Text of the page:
But I am happy to say its not like that I realised early on, in fact just after his death that my relationship with my Dad was perfect, same as the one with my Sister is heaven sent…..Why?? Simply put my Dad made me what I am today. All the things I COULD say he didn’t do for me I had to find somewhere else. I never realised that,; but when it hit me that this is just part of the contract we all have with each other, I suddenly knew that our contractual obligations had been met, and by both sides because he would have fresh insight abot himself because of how he treated me.
No relationship is easy, if it were it wouldn’t be of any use to you. You will only find out about yourself when it hurts, when it difficult going or when you can cut the atmosphere with a knife. What you decide about how a relationship panned out or ended up is purely up to you.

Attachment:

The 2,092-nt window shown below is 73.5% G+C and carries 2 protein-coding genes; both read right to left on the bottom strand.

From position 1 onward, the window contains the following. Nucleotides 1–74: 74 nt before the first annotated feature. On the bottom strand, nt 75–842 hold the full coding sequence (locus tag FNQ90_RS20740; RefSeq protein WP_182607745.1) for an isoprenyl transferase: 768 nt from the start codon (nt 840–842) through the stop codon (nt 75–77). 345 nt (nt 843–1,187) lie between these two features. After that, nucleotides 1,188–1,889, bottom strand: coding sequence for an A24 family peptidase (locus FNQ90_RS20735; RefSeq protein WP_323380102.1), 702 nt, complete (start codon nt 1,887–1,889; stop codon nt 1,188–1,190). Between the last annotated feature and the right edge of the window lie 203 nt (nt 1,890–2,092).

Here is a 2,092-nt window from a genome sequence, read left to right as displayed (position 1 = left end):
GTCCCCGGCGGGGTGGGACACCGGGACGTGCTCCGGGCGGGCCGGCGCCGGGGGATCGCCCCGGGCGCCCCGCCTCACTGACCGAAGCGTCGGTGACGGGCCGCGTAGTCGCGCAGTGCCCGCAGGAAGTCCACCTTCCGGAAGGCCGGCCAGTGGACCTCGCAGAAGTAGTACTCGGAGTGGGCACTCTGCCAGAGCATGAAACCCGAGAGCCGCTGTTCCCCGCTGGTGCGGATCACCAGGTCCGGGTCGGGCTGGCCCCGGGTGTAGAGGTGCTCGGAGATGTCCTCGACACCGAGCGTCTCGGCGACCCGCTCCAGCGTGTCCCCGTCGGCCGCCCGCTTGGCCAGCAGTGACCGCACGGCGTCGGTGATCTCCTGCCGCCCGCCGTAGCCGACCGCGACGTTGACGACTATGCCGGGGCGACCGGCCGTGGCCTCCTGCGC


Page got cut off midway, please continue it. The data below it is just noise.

All relationships are transitory; the only thing that’s left is how you handled them, it’s all about the forgiveness that you put forth or the patience you showed or not as the case maybe, and this tells you more about who you are than who they were.
Every relationship has it’s teachers and students, no one loses and no one misses out, sometimes a relationship throws a low ball and you have to look outside of one particular relationship to see the beauty of another. There is no time scale to seeing anything in particular as long as at some point you see it, and when you do you can begin to let the hurt drop away or laugh a bit longer about something they did, or maybe pick up a photo and say thanks for teaching me that.
Just remember no one get’s hurt, no one misses out – unless of course you want it to be that way.